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How and Where to Cut Your Budget

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How and Where to Cut Your Budget

You know, we all go through phases of life where we decide we need to cut back.

Things like wanting to save extra money for a trip or to pay off debt. Life changes coming up like a new baby or trying to buy a house. Or tough times like a lost job or huge medical bills.

Whatever your reason is for trying to cut your budget, it can be hard to know how to get started and where to cut your budget.

Start Early

Don’t wait until things are really bad to make changes to your budget. Start cutting back and saving as much as you can as soon as you catch a whiff of tough times or big changes coming.

If there are rumors of cuts being made in the next few months at your job, it would be wise to buckle down and save up some extra money in your emergency fund just in case.

If you find out you are having a new baby, you have a few months to save up as much as you can to cover the loss of work hours, medical expenses, and extra costs. Start now.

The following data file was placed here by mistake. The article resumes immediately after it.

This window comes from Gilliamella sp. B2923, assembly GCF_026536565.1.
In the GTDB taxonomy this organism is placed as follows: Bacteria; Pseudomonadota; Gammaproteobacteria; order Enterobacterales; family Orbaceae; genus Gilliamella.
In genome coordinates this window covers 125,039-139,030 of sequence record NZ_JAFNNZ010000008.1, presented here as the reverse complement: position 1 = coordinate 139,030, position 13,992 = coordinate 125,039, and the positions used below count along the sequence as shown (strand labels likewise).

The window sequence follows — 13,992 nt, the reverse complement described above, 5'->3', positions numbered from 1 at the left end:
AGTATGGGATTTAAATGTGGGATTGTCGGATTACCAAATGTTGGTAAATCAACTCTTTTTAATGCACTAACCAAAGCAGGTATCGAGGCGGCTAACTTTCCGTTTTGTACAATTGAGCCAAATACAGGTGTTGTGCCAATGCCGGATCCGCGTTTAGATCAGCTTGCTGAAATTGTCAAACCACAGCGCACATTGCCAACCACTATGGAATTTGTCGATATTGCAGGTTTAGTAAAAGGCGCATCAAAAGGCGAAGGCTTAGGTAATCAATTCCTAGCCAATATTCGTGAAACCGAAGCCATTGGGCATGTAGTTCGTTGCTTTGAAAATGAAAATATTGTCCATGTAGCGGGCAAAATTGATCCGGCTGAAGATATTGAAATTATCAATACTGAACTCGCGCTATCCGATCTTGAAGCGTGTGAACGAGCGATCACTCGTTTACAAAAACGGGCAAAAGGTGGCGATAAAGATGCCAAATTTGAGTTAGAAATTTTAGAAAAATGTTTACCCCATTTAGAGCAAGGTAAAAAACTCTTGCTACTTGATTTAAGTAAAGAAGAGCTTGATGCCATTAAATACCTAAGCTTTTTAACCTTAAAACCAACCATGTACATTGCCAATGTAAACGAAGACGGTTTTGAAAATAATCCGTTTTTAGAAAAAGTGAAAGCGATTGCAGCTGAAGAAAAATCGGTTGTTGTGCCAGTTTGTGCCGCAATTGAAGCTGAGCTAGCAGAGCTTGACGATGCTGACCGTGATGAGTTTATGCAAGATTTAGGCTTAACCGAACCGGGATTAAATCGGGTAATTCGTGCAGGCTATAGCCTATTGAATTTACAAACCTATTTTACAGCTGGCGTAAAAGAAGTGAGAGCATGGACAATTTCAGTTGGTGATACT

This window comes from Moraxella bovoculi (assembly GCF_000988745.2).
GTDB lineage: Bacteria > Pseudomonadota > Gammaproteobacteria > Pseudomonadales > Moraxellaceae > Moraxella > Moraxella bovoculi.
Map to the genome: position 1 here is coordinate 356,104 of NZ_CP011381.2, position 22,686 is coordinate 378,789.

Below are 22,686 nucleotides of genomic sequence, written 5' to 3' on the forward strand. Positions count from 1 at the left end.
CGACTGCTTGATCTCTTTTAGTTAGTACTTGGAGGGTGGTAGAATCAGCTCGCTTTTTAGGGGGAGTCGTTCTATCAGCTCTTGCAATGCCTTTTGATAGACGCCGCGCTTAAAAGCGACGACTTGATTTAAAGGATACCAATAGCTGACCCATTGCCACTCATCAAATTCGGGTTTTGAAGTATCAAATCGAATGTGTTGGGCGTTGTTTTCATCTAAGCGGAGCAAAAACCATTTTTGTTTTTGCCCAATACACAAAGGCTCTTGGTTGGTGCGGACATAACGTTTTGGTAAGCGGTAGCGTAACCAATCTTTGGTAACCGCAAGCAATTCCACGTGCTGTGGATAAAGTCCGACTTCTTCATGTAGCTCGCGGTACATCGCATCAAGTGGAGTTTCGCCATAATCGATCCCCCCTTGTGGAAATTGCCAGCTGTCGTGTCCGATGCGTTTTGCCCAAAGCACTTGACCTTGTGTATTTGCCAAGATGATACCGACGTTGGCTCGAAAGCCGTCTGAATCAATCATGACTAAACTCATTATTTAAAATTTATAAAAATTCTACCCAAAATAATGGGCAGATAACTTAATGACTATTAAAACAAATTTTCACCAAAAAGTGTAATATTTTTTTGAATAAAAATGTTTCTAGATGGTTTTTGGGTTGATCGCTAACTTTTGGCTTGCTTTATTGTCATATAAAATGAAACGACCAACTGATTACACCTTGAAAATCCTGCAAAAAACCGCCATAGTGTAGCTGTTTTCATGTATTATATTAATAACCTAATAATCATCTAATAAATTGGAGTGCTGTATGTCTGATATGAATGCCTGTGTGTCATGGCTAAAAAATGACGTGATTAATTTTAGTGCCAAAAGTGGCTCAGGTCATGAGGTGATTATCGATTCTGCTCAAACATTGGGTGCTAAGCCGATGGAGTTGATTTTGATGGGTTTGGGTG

If you are going to be buying a house in a few months, try and cut your budget so that you have extra money saved. There are always tons of extra costs when you buy a house besides your downpayment. Things like moving expenses and supplies for painting add up really quickly.

It’s always best to start saving early. You might be able to prevent getting to that “emergency/panic” stage because you have been preparing and cutting back early enough to be prepared for tough times and changes.

Budgeting Posts You Might Like:

The #1 Rule for Financial Success

The Simple Way We Track Our Spending On a Tight Budget

Our Actual Budget: $1500 a Month or Less